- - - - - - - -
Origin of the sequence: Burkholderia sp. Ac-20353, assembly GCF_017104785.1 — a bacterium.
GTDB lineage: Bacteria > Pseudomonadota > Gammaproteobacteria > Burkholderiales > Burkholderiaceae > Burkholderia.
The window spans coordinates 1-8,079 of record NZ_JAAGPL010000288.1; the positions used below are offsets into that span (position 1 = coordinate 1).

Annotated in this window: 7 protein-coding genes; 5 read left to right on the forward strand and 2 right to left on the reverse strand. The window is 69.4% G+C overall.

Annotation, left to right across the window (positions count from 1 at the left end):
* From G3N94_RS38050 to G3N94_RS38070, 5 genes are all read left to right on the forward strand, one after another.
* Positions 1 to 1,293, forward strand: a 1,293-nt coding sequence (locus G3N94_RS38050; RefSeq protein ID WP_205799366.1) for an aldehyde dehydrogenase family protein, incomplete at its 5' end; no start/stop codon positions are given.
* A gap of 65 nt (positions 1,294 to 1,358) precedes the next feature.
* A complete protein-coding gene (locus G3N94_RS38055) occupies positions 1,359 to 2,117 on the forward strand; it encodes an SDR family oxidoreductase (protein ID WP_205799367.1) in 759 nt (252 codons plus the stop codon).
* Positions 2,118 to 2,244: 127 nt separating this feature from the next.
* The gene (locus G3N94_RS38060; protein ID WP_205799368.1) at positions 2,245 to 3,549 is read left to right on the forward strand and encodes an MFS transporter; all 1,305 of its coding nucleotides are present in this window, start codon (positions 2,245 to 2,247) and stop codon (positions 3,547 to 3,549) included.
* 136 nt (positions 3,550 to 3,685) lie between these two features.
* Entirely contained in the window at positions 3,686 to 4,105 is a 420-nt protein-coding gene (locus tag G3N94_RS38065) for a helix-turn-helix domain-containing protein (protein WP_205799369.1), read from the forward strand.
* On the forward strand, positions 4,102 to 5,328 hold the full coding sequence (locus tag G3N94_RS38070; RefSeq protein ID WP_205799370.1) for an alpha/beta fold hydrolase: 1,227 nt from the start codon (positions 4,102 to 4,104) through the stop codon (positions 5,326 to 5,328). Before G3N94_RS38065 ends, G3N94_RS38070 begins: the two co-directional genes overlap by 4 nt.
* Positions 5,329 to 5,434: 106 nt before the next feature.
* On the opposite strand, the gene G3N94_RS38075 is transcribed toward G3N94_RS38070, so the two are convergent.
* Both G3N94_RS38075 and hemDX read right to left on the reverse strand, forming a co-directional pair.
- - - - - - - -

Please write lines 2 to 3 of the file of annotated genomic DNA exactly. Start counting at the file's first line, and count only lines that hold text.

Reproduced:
GTDB lineage: Bacteria > Pseudomonadota > Gammaproteobacteria > Burkholderiales > Burkholderiaceae > Burkholderia.
The window spans coordinates 1-8,079 of record NZ_JAAGPL010000288.1; the positions used below are offsets into that span (position 1 = coordinate 1).